Contensive SMS Architectural Overview
The Contensive Server Framework (CSF) provides an environment for internet applications. Among it's goals are:
- Allow designers and UI/UX professionals to use their native tools to create and modify.
- Allow developers to easily attach to and update the design elements.
- Move as much of the site control and management to the content administrator as possible.
- Focus on application lifecycle support.
The framework is composed of four parts:
- The Hosting Page. The hosting page contains a short script, written in a script language like php or aspx. On each request (page hit) the hosting page creates an instance of the rendering client, sets the client's request context, calls the client's getDoc() method, and processes the results. This part of the application gives the developer flexibility to quickly addresses issues in the scripting environment. Generally there is only one hosting page needed for the site(s).
- The Rendering Client. The rendering client is an object created by the hosting language that converts requests from user clients (often browsers) into fully rendered responses (pages). All application traffic goes through the Rendering Client.
- The Server. The server acts as a persistant store and a task scheduling.
- The Background Processing Environment. Application tasks that can be run offline can be transferred to background processes. For example, the ecommerce addon includes background processing for periodic charges, invoicing, etc.
Pages are rendered using several primary components:
- Link Alias Record. Associates a URL's page name (everything to the right of the first slash) to a Page Record
- Page Record. Contains the content and settings for a page. Pages include a selection for Parent Page, the page immediately above it in the page hierarchy. Pages that have a Parent Page as said to be Child Pages of that Parent Page. A page without a Parent Page is called a Root page.
- Section Record. Contains the settings for each section in the site. Sections have a setting for their Root Page. When a user goes to a section, the Root Page is displayed.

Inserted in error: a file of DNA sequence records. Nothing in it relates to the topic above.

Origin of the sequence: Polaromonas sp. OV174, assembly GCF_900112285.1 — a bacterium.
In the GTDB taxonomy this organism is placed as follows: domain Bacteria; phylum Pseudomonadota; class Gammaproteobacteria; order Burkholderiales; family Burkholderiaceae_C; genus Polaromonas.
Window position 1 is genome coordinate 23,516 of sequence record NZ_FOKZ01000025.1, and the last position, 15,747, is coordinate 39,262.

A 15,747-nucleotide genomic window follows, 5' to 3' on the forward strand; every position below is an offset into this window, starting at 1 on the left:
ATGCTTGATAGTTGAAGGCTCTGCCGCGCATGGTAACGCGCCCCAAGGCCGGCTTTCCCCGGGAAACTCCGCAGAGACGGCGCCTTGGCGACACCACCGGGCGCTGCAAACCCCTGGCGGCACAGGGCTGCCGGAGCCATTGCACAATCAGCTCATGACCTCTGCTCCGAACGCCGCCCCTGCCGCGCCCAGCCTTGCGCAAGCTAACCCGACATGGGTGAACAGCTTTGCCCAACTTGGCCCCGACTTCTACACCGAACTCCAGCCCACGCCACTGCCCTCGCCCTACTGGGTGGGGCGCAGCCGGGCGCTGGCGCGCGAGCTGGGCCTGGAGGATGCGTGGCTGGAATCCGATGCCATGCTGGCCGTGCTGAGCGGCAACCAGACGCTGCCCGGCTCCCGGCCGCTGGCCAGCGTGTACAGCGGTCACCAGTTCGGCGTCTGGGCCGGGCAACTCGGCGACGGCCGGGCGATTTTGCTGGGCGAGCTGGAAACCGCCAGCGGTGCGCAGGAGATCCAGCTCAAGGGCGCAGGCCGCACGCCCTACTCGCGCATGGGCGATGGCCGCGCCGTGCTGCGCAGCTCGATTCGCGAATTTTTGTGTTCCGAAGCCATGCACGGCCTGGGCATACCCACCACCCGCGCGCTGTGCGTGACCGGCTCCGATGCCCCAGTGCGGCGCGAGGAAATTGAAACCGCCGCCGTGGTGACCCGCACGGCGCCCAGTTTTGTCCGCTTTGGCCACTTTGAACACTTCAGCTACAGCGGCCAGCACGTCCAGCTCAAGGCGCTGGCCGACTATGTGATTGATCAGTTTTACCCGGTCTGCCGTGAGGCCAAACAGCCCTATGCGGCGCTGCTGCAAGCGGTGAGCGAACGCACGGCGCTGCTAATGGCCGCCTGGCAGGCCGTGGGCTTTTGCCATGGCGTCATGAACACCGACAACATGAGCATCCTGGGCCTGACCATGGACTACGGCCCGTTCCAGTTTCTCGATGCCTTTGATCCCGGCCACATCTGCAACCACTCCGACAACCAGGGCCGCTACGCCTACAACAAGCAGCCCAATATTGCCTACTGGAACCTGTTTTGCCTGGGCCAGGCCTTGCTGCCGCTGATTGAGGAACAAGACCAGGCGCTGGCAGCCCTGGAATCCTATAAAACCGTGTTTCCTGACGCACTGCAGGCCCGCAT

- Domain Record. Determines the behavior for each domain.
- Template Record. Provides the html/css for a template.
- Addon Record. Provides references to all the resources necessary for custom functionality.
The rendering client creates the document as follows:
- If a Link Alias (user friendly URL) is requested, it is translated into a page Id and optional Querystring.
- If no page Id is set, the home page is used. The appropriate home page is determined from the domain in the URL.
- If the page referenced is not valid, a page-not-found pageId is used. The appropriate page-not-found page is determined by the domain in the URL.
- If the page does not reference a template, each page is checked up to the root page. If no page template is found, the section is checked. If no section template is set, the domain's default template is used. If the domain is not set, the "Default" template is used or created.
- If the template is not allowed on the current domain, a redirect occurs to the home page of the domain.
- When the page is rendered, any addons within the content may be rendered in place.
Section 2: Addon Overview
Addons can be configured to add to content (as drag-and-drop in the wysiwyg editor), or they can run automatically in several positions of every page, or they can run in the background periocially. They can also be referenced by other addons as a requirement. For instance, any feature you create that needs jQuery just has to check the box marking jQuery as a dependency. The system automatically adds it once and only once, in the correct order.